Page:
(Bloomberg) -- Apple Inc. removed more than 30,000 apps, 90% of them games, from its iPhone App Store in China on Saturday, Qimai Research Institute said.The crackdown, which began in June and escalated in July, ends the unofficial practice of allowing games to be published while awaiting approval from Beijing’s censors, which all titles that are paid or offer in-app purchases must obtain. The loophole existed only on the iPhone, as local Chinese Android vendors already adhered to the rule without exception. After the Saturday purge, there were about 179,000 games remaining in Apple’s China store, of which 160,000 were free.Apple had earlier warned developers and publishers that their iOS games will need licenses to continue operating in China, and the company explicitly said any unlicensed games will be banned and removed after July 31, according to a notice viewed by Bloomberg News.Read: Apple Set to Nix Thousands of Unlicensed IPhone Games in ChinaChina is one of Apple’s largest markets for selling digital goods and services, with the iPhone maker typically taking a 30% cut from such transactions. The Cupertino, California-based company’s culling efforts highlight a more forceful stance from the Chinese government when it comes to gaming.Citing concerns about the proliferation of addiction among minors and the dissemination of offensive content, regulators now adopt a much stricter and slower review process than before they temporarily halted all approvals in 2018. Imported games are under particularly tight scrutiny, and the App Store loophole served as a last resort for getting some of them distributed in the world’s largest mobile game arena.Online advertisers like Tencent Holdings Ltd. and ByteDance Ltd. are likely to also suffer a blow, as they can expect to lose a chunk of their gaming ad buyers.(Updates with additional details and background from second paragraph)For more articles like this, please visit us at bloomberg.comSubscribe now to stay ahead with the most trusted business news source.©2020 Bloomberg L.P.
On Wednesday afternoon, Apple (NASDAQ: AAPL) made a surprise announcement alongside its second-quarter results. After all, more investors will be able to afford Apple stock, and shares will be more liquid since they can be bought and sold at a lower price. While shares of Apple may be attractive today, an upcoming stock split isn't the reason why.
Tech giant Apple (NASDAQ: AAPL) has broken all the rules of stock market investing. Its market capitalization of nearly $1.8 trillion seems too large for further gains, yet Apple keeps breaking the law of large numbers to push ever higher. Now, Apple has once again flown in the face of convention, this time with its stock.
(Bloomberg) -- Apple Inc. is asking retail store landlords to slash the rent for some of its U.K. outlets by as much as 50% but offering to extend leases by several years in return, U.K. newspaper The Sunday Times reported.The iPhone maker wants fees to match those of retailers benefitting from landlords cutting rents as footfall in shopping centers plummeted during the height of coronavirus lockdown measures.The profitability of Apple’s 38 U.K. stores is such that landlords are desperate for the company to remain a tenant, the newspaper wrote, without saying how it obtained the information.Landlords do not have to make a decision yet, as the request is for stores that still have several years left on their leases. Apple declined to make a comment to the Sunday Times.The push to cut rents comes after Apple reported record second-quarter sales of $59.7 billion and dethroned Saudi Aramco as the world’s most profitable company.Apple jumped 10% on Friday, ending the day with a record market capitalization of $1.817 trillion. It’s the first time the company’s valuation has surpassed that of Saudi Arabia’s national oil company, which made its market debut in Riyadh in December, and is valued at $1.76 trillion. (Updates with market context in final paragraph)For more articles like this, please visit us at bloomberg.comSubscribe now to stay ahead with the most trusted business news source.©2020 Bloomberg L.P.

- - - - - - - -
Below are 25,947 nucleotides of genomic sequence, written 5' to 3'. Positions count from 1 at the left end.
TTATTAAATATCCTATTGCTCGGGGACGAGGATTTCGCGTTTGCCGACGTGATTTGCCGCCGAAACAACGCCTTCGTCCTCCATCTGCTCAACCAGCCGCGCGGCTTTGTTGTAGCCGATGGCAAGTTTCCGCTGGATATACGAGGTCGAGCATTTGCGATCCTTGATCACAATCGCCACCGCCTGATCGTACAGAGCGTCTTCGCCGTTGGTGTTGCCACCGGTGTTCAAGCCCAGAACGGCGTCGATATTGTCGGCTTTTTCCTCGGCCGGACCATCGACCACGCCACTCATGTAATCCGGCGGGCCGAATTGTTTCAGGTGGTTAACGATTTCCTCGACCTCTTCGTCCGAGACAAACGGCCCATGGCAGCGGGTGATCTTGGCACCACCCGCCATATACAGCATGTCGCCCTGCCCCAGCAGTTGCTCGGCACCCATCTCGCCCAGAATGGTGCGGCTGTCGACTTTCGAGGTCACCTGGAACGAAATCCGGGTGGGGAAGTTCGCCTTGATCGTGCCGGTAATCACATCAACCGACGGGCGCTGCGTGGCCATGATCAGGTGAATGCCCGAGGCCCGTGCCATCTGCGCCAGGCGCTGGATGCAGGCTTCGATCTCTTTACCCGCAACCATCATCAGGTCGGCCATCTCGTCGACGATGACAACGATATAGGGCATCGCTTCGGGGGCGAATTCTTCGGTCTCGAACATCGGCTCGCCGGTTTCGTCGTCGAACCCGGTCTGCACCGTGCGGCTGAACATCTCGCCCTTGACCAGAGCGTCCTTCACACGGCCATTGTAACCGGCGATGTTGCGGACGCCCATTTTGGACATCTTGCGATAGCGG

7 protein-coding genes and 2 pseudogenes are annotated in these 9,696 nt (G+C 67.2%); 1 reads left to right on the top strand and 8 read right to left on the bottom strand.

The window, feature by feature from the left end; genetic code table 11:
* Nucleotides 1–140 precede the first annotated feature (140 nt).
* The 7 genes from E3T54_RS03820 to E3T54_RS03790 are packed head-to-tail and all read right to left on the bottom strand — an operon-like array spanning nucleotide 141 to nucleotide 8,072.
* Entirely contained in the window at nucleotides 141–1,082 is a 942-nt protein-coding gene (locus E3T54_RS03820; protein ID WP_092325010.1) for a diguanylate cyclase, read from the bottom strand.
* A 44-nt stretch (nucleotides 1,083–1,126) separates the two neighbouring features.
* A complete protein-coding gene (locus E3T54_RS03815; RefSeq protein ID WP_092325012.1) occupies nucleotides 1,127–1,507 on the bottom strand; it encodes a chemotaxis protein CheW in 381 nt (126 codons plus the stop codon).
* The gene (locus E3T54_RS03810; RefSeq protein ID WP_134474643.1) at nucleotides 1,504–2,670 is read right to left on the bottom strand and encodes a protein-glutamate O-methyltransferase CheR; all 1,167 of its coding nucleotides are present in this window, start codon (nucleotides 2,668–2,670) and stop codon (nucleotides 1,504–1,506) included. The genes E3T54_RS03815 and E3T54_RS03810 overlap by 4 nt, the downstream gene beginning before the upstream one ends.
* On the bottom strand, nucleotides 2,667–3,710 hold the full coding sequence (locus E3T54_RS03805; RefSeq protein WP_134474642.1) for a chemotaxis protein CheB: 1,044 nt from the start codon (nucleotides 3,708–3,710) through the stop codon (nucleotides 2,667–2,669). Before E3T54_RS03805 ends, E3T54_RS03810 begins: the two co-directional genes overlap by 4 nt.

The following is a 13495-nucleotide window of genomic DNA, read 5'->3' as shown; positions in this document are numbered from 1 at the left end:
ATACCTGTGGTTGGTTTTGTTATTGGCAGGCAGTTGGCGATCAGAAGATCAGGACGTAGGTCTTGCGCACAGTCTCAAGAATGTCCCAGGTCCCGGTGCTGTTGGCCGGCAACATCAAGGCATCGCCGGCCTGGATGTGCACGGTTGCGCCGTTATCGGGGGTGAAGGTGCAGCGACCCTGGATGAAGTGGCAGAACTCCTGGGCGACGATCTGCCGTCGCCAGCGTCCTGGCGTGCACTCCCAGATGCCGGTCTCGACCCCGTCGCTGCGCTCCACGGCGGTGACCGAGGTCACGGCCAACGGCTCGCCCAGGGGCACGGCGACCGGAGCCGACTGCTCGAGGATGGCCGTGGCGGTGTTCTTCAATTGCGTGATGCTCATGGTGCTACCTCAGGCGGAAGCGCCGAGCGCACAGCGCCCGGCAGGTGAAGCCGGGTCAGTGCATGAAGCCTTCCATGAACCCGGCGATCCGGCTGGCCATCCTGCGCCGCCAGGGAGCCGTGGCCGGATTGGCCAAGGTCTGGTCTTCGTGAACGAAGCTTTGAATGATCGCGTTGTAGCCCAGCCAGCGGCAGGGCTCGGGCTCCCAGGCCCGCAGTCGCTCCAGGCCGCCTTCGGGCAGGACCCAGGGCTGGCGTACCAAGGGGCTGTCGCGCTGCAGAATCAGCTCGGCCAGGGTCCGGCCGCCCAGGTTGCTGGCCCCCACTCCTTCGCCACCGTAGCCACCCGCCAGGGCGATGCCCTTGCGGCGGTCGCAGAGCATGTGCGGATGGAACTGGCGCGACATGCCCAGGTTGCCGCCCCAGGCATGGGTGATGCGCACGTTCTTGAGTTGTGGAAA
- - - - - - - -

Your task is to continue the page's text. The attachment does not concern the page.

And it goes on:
Apple (NASDAQ: AAPL) supplier Cirrus Logic (NASDAQ: CRUS) looked all set to take advantage of the iPhone maker's foray into 5G, but recent rumors have cast a shadow of uncertainty over Cirrus' ability to benefit from the expected rollout of 5G iPhones this year. There are reports that Apple may not provide EarPods in the box along with its next iPhone and that could be bad news for Cirrus, as it gets around 75% of its revenue from selling audio chips to Apple, which uses those chips in EarPods, iPhones, AirPods, and headphone dongles. Apple decided a couple of years ago to ditch the free lightning-to-3.5mm adapter that it used to include with each iPhone, hurting Cirrus' prospects.
The stocks of some technology companies are rising as the coronavirus has spread across the globe and investors look for stocks that could benefit from people spending more time at home. Instead, investors should consider how Apple (NASDAQ: AAPL), Shopify (NYSE: SHOP), and PayPal (NASDAQ: PYPL) are dominating their respective markets and continuing to have great long-term potential. PayPal is one of the leading digital payments companies, and now, more than ever, this service is in demand.